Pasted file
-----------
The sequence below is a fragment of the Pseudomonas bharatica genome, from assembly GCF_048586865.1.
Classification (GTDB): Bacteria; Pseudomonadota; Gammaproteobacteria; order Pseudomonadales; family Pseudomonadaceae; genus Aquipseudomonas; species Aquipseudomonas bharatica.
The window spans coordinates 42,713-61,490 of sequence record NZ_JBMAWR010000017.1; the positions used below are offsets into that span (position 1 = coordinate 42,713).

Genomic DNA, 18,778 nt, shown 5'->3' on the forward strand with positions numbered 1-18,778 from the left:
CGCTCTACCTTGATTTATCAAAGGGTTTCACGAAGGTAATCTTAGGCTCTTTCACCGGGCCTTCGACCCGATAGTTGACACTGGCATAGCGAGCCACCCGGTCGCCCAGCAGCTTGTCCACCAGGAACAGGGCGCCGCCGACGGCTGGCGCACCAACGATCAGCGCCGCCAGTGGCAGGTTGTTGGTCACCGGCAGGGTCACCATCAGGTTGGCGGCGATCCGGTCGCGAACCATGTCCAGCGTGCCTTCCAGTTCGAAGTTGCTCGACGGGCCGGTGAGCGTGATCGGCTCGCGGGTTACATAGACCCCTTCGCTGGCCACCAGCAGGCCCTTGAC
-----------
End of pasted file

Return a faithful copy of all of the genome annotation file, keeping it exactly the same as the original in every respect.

The sequence below is a fragment of the Pseudomonas bharatica genome, from assembly GCF_048586865.1.
Classification (GTDB): Bacteria; Pseudomonadota; Gammaproteobacteria; order Pseudomonadales; family Pseudomonadaceae; genus Aquipseudomonas; species Aquipseudomonas bharatica.
The window spans coordinates 42,713-61,490 of sequence record NZ_JBMAWR010000017.1; the positions used below are offsets into that span (position 1 = coordinate 42,713).

Genomic DNA, 18,778 nt, shown 5'->3' on the forward strand with positions numbered 1-18,778 from the left:
CGCTCTACCTTGATTTATCAAAGGGTTTCACGAAGGTAATCTTAGGCTCTTTCACCGGGCCTTCGACCCGATAGTTGACACTGGCATAGCGAGCCACCCGGTCGCCCAGCAGCTTGTCCACCAGGAACAGGGCGCCGCCGACGGCTGGCGCACCAACGATCAGCGCCGCCAGTGGCAGGTTGTTGGTCACCGGCAGGGTCACCATCAGGTTGGCGGCGATCCGGTCGCGAACCATGTCCAGCGTGCCTTCCAGTTCGAAGTTGCTCGACGGGCCGGTGAGCGTGATCGGCTCGCGGGTTACATAGACCCCTTCGCTGGCCACCAGCAGGCCCTTGAC